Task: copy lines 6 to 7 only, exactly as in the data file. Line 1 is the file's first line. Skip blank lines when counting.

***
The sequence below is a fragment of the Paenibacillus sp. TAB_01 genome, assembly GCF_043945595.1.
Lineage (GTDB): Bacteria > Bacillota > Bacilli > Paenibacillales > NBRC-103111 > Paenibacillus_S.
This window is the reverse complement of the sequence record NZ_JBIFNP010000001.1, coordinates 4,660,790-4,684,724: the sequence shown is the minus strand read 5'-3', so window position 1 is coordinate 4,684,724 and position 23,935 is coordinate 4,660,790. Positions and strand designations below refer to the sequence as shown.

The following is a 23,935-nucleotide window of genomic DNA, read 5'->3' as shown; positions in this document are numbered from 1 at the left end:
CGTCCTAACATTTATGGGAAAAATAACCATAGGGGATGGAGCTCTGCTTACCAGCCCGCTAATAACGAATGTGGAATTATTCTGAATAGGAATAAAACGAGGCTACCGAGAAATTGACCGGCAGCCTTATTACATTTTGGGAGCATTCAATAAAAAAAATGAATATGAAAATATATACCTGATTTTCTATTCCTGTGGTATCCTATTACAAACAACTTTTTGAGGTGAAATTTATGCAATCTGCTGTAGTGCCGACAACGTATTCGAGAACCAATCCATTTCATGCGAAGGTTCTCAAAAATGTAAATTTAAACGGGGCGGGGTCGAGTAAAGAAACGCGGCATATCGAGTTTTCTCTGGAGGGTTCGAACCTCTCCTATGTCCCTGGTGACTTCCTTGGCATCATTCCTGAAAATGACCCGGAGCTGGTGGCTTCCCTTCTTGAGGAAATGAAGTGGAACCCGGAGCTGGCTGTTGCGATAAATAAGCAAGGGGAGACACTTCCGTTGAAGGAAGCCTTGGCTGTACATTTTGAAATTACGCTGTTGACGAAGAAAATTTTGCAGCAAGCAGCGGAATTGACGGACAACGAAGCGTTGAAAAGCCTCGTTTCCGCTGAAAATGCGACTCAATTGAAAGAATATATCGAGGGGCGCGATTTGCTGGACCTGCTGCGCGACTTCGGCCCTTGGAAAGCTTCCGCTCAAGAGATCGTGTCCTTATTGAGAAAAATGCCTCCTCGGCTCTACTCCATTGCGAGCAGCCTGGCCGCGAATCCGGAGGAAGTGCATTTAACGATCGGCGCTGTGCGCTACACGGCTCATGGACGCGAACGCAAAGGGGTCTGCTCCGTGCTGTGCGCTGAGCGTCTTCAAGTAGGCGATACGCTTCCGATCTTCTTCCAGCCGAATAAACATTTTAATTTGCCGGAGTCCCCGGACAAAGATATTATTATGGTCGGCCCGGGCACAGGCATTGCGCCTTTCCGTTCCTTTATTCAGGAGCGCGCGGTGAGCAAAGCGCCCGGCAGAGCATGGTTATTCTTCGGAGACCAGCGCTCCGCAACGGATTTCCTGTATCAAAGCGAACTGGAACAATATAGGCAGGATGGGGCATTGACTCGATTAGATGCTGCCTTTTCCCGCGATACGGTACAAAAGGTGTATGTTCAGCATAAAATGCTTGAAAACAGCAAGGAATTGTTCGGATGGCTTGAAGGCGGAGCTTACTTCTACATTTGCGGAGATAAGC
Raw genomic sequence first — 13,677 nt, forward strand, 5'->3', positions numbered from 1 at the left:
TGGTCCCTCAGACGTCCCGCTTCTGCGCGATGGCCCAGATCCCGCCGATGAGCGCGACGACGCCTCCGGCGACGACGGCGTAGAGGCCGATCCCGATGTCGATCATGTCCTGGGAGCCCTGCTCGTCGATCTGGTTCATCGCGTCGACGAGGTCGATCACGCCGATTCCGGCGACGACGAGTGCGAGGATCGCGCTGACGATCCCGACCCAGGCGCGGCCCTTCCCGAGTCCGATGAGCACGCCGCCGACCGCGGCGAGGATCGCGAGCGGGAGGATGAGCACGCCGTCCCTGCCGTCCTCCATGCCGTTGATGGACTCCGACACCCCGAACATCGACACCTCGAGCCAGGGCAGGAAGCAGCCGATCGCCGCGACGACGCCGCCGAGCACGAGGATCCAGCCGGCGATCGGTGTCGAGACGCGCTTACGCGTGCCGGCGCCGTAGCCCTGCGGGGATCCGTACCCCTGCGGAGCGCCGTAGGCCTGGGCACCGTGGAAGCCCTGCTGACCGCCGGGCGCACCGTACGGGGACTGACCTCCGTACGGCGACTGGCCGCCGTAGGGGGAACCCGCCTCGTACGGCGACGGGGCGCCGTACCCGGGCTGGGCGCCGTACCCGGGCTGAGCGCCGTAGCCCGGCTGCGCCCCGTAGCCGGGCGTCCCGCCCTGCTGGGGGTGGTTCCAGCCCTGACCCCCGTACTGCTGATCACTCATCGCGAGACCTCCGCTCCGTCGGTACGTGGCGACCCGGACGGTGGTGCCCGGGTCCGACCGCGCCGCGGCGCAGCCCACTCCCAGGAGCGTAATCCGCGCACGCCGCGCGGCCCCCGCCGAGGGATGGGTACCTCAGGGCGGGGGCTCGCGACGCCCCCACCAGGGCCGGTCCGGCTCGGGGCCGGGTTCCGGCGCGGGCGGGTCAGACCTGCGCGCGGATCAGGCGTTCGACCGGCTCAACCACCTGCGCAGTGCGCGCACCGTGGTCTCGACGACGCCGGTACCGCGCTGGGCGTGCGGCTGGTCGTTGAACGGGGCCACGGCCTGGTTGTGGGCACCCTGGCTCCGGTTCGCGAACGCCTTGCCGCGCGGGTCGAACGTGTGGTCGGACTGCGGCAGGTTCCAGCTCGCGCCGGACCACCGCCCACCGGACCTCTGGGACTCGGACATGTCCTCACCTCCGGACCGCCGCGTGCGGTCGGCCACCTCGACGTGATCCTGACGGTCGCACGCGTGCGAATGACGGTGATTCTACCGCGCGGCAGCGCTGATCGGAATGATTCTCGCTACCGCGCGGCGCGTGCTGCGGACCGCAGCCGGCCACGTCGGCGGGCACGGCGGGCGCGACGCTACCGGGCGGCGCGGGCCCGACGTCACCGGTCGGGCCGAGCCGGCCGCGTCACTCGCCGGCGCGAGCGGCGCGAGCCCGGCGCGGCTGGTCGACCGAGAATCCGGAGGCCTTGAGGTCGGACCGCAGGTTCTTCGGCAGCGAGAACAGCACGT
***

Raw genomic sequence first — 13,677 nt, forward strand, 5'->3', positions numbered from 1 at the left:
TGGTCCCTCAGACGTCCCGCTTCTGCGCGATGGCCCAGATCCCGCCGATGAGCGCGACGACGCCTCCGGCGACGACGGCGTAGAGGCCGATCCCGATGTCGATCATGTCCTGGGAGCCCTGCTCGTCGATCTGGTTCATCGCGTCGACGAGGTCGATCACGCCGATTCCGGCGACGACGAGTGCGAGGATCGCGCTGACGATCCCGACCCAGGCGCGGCCCTTCCCGAGTCCGATGAGCACGCCGCCGACCGCGGCGAGGATCGCGAGCGGGAGGATGAGCACGCCGTCCCTGCCGTCCTCCATGCCGTTGATGGACTCCGACACCCCGAACATCGACACCTCGAGCCAGGGCAGGAAGCAGCCGATCGCCGCGACGACGCCGCCGAGCACGAGGATCCAGCCGGCGATCGGTGTCGAGACGCGCTTACGCGTGCCGGCGCCGTAGCCCTGCGGGGATCCGTACCCCTGCGGAGCGCCGTAGGCCTGGGCACCGTGGAAGCCCTGCTGACCGCCGGGCGCACCGTACGGGGACTGACCTCCGTACGGCGACTGGCCGCCGTAGGGGGAACCCGCCTCGTACGGCGACGGGGCGCCGTACCCGGGCTGGGCGCCGTACCCGGGCTGAGCGCCGTAGCCCGGCTGCGCCCCGTAGCCGGGCGTCCCGCCCTGCTGGGGGTGGTTCCAGCCCTGACCCCCGTACTGCTGATCACTCATCGCGAGACCTCCGCTCCGTCGGTACGTGGCGACCCGGACGGTGGTGCCCGGGTCCGACCGCGCCGCGGCGCAGCCCACTCCCAGGAGCGTAATCCGCGCACGCCGCGCGGCCCCCGCCGAGGGATGGGTACCTCAGGGCGGGGGCTCGCGACGCCCCCACCAGGGCCGGTCCGGCTCGGGGCCGGGTTCCGGCGCGGGCGGGTCAGACCTGCGCGCGGATCAGGCGTTCGACCGGCTCAACCACCTGCGCAGTGCGCGCACCGTGGTCTCGACGACGCCGGTACCGCGCTGGGCGTGCGGCTGGTCGTTGAACGGGGCCACGGCCTGGTTGTGGGCACCCTGGCTCCGGTTCGCGAACGCCTTGCCGCGCGGGTCGAACGTGTGGTCGGACTGCGGCAGGTTCCAGCTCGCGCCGGACCACCGCCCACCGGACCTCTGGGACTCGGACATGTCCTCACCTCCGGACCGCCGCGTGCGGTCGGCCACCTCGACGTGATCCTGACGGTCGCACGCGTGCGAATGACGGTGATTCTACCGCGCGGCAGCGCTGATCGGAATGATTCTCGCTACCGCGCGGCGCGTGCTGCGGACCGCAGCCGGCCACGTCGGCGGGCACGGCGGGCGCGACGCTACCGGGCGGCGCGGGCCCGACGTCACCGGTCGGGCCGAGCCGGCCGCGTCACTCGCCGGCGCGAGCGGCGCGAGCCCGGCGCGGCTGGTCGACCGAGAATCCGGAGGCCTTGAGGTCGGACCGCAGGTTCTTCGGCAGCGAGAACAGCACGT